Browse Prior Art Database

JTAG Invalid State Off Chip Drive Protect Mechanism

IP.com Disclosure Number: IPCOM000112905D
Original Publication Date: 1994-Jun-01
Included in the Prior Art Database: 2005-Mar-27
Document File: 4 page(s) / 108K

Publishing Venue

IBM

Related People

Noll, MG: AUTHOR [+3]

Abstract

Disclosed is a circuit to guard against damage to a IEEE Std.1149.1 compliant component during test.

This text was extracted from an ASCII text file.
This is the abbreviated version, containing approximately 52% of the total text.

JTAG Invalid State Off Chip Drive Protect Mechanism

      Disclosed is a circuit to guard against damage to a IEEE
Std.1149.1 compliant component during test.

      The IEEE Std.  1149.1 (JTAG) Test Access Port (TAP) and
Boundary-Scan Architecture specifies test circuitry which may be used
to verify the interconnections between integrated circuits on a
system board.  In particular, the documented SAMPLE/PRELOAD and
EXTEST instructions permit off-chip driving of preloaded values.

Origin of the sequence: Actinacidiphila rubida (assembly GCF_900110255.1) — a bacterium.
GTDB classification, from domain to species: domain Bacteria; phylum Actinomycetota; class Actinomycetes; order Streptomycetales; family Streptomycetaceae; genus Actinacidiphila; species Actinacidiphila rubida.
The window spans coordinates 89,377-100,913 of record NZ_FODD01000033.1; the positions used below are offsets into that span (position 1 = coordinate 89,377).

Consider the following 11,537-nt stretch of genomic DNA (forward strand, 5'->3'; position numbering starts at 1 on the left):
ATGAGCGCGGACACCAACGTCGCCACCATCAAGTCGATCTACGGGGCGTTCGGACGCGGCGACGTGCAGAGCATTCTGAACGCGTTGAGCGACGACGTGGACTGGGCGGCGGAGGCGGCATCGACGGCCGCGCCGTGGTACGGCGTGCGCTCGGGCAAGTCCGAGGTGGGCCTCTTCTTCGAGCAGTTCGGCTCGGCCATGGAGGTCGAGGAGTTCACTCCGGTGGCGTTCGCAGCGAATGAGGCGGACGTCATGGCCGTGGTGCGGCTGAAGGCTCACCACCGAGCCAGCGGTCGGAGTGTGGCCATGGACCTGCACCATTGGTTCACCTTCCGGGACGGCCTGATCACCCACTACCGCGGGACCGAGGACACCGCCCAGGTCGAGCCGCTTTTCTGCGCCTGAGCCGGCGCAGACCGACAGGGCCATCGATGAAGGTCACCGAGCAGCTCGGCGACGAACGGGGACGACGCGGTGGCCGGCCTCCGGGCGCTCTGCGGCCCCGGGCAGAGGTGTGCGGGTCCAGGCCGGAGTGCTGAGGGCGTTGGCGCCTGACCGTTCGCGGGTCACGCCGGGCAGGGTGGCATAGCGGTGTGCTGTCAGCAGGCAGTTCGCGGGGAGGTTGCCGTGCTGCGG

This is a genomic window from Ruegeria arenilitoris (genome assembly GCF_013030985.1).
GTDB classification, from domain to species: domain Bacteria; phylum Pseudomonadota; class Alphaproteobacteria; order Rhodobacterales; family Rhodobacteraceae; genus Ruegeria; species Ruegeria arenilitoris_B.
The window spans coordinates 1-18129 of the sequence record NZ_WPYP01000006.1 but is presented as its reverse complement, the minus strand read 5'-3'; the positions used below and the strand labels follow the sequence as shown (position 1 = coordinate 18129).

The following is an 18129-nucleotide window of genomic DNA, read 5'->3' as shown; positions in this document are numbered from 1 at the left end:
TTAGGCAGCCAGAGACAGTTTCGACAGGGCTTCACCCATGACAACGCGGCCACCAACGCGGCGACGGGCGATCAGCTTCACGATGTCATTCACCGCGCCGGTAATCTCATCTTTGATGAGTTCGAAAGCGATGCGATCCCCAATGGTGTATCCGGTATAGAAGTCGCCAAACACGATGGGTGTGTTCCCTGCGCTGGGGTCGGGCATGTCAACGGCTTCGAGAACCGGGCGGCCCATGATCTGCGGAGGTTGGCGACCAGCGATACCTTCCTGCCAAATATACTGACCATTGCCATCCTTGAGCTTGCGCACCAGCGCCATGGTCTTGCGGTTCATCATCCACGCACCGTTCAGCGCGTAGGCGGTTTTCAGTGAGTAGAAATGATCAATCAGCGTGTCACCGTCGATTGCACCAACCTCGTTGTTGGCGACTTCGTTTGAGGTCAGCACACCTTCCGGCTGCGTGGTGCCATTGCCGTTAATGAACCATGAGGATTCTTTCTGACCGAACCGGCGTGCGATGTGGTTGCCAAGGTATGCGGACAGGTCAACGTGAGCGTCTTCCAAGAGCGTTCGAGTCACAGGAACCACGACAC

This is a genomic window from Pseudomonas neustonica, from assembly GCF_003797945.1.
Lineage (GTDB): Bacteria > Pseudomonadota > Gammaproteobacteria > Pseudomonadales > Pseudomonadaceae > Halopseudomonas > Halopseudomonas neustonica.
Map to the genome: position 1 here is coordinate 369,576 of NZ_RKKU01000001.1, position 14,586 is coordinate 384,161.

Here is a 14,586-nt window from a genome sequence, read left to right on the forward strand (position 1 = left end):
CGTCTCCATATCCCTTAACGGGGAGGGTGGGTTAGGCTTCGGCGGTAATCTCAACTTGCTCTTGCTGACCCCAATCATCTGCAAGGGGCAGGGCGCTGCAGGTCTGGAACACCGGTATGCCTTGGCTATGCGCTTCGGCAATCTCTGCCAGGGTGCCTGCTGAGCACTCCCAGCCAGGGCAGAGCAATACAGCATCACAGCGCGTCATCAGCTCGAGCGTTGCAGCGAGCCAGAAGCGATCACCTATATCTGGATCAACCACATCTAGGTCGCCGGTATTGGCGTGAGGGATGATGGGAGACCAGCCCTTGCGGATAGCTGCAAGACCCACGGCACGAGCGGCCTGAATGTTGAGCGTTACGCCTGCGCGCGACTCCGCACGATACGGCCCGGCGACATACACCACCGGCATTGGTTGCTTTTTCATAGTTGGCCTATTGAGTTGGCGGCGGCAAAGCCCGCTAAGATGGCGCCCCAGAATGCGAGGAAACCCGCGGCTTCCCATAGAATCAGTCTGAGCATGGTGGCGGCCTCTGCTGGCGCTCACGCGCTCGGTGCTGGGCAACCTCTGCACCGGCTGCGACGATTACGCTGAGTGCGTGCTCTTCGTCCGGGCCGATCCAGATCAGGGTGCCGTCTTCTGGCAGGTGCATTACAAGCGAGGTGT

Thus, the potential exists of damaging system components via improper
enabling of off-chip drivers through the use of such test circuitry
during test.  This disclosure expands on this potential problem and
describes the solution adopted.

      The JTAG architecture specifies how a ring of boundary scan
cells can be placed around the periphery of a chip for internal and
interconnect testing.  Automatic Test Equipment (ATE) can, via a TAP:
load command instructions, load test vectors and shift out serially
the results of tests executed.  Four inputs, TMS, TDI, TRST and TCK
provide the required stimuli and control to the TAP and test logic.

      If the TAP controller is implemented as a One-Hot design (one
latch set per state), the potential exists for the TAP state machine
to jump to an invalid state from which it could not recover.  Only by
resetting the TAP via the TRST input would the state machine return
to an initial state.  In the meantime, given the static nature of the
test, and given that the invalid state would not be recognized by the
ATE, the Device-Under-Test (DUT) could, for very long periods of time
randomly enable off chip drivers, potentially damaging other system
components.

      Fig. 1 illustrates a scenario where system components could
potentially be damaged.  In Fig. 1, BSC(i) represents a boundary scan
cell which controls the enabling of the Off Chip Driver through
multiplexer M1.  M1 allows the internal logic to control the driver
during functional mode.  During JTAG test mode, the TAP interface
controls test values driven off chip through M1.

      The value driven off chip is sourced...